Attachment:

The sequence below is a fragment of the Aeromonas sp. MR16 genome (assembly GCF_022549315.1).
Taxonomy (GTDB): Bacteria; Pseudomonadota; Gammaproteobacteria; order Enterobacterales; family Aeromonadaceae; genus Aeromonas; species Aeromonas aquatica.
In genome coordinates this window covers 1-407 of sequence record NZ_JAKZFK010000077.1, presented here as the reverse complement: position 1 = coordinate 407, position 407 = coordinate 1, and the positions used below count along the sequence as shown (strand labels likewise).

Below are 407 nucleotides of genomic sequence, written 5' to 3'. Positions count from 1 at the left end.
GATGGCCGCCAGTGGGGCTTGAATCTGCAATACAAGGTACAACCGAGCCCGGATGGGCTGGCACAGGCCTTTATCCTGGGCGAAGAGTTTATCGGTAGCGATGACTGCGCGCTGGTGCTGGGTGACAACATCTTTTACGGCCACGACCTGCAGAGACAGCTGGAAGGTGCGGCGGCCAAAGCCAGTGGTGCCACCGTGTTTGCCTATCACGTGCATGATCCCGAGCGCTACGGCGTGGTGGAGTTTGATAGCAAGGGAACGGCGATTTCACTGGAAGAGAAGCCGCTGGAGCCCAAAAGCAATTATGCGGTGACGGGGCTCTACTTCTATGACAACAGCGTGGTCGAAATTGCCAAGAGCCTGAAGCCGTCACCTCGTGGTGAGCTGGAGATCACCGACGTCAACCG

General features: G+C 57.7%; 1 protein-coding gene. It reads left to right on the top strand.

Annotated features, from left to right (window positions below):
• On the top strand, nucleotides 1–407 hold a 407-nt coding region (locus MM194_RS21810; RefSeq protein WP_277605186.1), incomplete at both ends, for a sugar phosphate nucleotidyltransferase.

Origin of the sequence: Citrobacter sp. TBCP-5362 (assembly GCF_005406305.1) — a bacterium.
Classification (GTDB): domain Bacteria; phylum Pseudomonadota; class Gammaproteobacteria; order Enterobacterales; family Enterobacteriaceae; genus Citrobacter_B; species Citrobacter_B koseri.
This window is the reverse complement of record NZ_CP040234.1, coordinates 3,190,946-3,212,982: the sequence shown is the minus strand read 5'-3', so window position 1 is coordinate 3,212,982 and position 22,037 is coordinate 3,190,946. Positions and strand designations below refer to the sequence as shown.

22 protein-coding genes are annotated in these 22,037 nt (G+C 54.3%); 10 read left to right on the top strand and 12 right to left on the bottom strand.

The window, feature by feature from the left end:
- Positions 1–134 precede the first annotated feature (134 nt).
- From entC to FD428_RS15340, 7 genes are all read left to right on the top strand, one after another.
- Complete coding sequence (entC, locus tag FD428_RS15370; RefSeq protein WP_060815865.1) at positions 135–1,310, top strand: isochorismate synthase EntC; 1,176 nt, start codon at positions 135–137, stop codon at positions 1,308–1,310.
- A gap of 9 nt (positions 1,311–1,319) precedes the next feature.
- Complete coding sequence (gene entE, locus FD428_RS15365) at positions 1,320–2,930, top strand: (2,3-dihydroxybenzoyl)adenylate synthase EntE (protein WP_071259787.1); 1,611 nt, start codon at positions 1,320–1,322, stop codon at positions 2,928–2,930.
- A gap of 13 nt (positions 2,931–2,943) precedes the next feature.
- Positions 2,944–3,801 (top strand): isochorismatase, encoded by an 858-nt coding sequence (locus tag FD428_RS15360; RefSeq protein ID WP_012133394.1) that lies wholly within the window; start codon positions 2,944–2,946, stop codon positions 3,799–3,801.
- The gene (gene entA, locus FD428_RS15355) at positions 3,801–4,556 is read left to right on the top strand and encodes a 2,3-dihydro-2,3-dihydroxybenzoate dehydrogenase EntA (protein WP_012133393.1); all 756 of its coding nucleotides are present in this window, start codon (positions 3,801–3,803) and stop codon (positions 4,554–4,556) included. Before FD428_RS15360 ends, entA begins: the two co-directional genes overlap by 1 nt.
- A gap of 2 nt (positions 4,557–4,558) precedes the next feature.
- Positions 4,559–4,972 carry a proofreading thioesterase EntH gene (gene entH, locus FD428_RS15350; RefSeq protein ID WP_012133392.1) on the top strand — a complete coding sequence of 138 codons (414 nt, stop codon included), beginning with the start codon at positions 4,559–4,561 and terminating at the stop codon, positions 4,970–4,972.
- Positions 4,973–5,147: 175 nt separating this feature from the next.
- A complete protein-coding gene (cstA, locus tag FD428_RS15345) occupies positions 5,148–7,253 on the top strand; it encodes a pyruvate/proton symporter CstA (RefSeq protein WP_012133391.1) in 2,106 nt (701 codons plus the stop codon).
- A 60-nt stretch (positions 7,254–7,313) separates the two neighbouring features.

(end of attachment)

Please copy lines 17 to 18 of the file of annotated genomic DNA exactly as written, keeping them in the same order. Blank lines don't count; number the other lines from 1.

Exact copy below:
- A gap of 9 nt (positions 1,311–1,319) precedes the next feature.
- Complete coding sequence (gene entE, locus FD428_RS15365) at positions 1,320–2,930, top strand: (2,3-dihydroxybenzoyl)adenylate synthase EntE (protein WP_071259787.1); 1,611 nt, start codon at positions 1,320–1,322, stop codon at positions 2,928–2,930.